I’m Vex Ashley and I make pornography. I started taking my clothes off online to pay my way through art school. My project, Four Chambers, started with the aim to explore the conceptual and aesthetic potential of pornography and how sex could be a creative medium for ideas. I’ve been fucking on film for 10 years now.
I’ve always found sex to be really fascinating, the power it has to completely eviscerate our polite, public-facing selves, bypass our logical brains and tap into our body and instincts. I don’t think being a porn performer was something I ever knew I consciously wanted, I have always enjoyed using my body in or as my art but I felt like the art world required you to buy into these old fashioned, archaic institutions to ask for permission to exist, or to validate your work. Porn making felt like the opposite of that because it didn’t exist in those spaces there was no establishment to pay lip service to and no blueprint to follow, It felt like I could make work on my own terms.
God, so many. I love, admire and connect deeply with the work of Carolee Schneeman and Francesca Woodman and I’m really loving making my way through the films of Claire Denis at the moment.
Being Mommy for me is about control and submission through care and comfort rather than violence or pain. Obliterates someone’s ego and sense of self by taking a person and reducing them to just a needy, open mouth, a baby who is completely dependant on you and your body and what you can give them, it’s a different kind of domination.
The archetype of the mother in society is the perfect woman; pure, good, chaste, holy, your use as a woman is to be a mother. We put mothers on pedestals as these untouchable vessels, something to be protected at all costs. It’s a dehumanising reverence. So to take that and to fuck with that, to give that archetype agency and sexuality and humanity and desire and especially the “wrong” kind of desire is to degrade it in lots of peoples eyes. Which is exactly where the fascination with this exploration comes.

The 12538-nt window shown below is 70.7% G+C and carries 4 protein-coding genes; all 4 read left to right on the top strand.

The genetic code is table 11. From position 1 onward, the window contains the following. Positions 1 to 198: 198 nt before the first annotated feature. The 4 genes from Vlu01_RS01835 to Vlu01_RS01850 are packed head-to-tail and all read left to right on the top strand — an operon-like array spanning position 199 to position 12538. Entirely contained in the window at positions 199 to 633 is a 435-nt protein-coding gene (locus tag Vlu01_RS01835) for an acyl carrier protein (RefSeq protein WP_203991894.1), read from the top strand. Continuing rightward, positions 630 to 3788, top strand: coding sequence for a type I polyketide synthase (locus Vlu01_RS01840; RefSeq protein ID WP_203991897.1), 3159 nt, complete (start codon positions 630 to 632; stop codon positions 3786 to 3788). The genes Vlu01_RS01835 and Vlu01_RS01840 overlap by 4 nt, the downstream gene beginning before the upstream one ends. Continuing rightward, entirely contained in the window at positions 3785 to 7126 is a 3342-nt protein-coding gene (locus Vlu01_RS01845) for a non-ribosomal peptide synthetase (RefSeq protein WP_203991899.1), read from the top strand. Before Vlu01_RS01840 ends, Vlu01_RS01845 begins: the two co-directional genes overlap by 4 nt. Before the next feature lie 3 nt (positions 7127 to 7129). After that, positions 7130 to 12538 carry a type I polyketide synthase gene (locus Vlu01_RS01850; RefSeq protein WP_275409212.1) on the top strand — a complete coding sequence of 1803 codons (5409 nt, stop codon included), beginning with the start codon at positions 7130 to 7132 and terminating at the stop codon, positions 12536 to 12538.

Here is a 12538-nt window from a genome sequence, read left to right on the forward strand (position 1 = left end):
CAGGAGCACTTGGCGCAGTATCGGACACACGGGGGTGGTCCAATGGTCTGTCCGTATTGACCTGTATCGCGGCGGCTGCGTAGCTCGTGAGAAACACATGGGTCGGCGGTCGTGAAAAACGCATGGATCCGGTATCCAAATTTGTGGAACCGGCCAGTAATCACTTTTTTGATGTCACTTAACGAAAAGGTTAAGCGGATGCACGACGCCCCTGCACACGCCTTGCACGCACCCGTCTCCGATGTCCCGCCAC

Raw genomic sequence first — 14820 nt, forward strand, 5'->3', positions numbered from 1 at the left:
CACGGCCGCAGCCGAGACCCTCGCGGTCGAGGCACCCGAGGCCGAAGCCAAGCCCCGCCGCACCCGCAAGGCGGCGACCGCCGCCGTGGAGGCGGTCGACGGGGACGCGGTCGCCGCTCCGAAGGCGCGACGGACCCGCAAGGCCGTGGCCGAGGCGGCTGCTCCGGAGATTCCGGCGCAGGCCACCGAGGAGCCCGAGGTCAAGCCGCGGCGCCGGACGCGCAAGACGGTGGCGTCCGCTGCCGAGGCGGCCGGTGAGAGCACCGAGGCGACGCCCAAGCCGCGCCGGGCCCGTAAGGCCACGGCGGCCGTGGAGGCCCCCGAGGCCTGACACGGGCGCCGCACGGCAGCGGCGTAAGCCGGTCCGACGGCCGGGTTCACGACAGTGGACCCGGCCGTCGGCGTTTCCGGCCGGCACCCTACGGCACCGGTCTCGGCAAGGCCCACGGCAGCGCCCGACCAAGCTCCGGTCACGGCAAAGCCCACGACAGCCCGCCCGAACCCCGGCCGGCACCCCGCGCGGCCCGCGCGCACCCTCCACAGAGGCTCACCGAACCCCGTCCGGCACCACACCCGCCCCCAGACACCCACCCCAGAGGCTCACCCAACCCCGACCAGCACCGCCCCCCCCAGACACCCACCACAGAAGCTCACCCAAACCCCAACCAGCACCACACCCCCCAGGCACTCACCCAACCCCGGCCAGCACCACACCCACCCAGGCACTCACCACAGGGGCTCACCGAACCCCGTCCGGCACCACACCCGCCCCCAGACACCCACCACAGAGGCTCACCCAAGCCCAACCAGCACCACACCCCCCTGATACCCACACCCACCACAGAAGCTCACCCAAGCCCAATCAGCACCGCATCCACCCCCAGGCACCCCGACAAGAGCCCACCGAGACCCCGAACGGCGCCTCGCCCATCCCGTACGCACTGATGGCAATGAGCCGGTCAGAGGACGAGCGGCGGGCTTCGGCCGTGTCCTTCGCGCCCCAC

I always like to go really deep into thinking about why sexuality manifests in the way that it does but for this it felt less about mythology and more like an internal dive into our own personal contexts, primarily through long talks with my friend and collaborator Valerie about our own perspectives on motherhood, womenhood, gender, society and culture. We expanded our ideas about why it was this was hot for us and found new and exciting connections we’d never even considered.
It wasn’t something necessarily intentional it just felt like a natural unfolding of our perspectives and lived experiences. The more we got into the heart of what is was that was interesting about this the queerer and queerer it became. In some of our first conversations we realised that having someone suck your tits felt so much more penetrative than having someone go down on you, more reminiscent of a getting a blow job. We knew that the gender and sexuality of our idea of Mommy was so much more complex than people might immediately give the kink credit for. All of the performers we worked with brought new expansive, queer perspectives on bodies and gender within these roles. Leatherdykes and queer people have always played with the idea, it’s nothing new just maybe not always represented in the more mainstream iteration of this kink that’s part of the cultural consciousness at the moment.
I think honestly with the current vogue for “step-mom” porn I’m not sure that there’s that much of a disparity in porn anymore! The cultural pornographic moment is very much mommy. But previously it definitely felt like mommy was somehow too far? We talk a lot about this in the film, my collaborator Valerie and our performer JV posed the idea that maybe Daddy feels safer to play with in a sex space there’s the expectation there culturally that fathers have a sexuality and are more distant, less emotionally connected, even that fathers have the potential to wrong you. So it’s easier mentally to associate them with the kind of play you might do in a daddy dynamic. In contrast, the mothers are desexualised and positioned as your protector, the person you’re supposed to be closest to which maybe makes “mommy issues” even more powerful, complicated and harder to unpack. Which of course makes a very potent and taboo space to explore.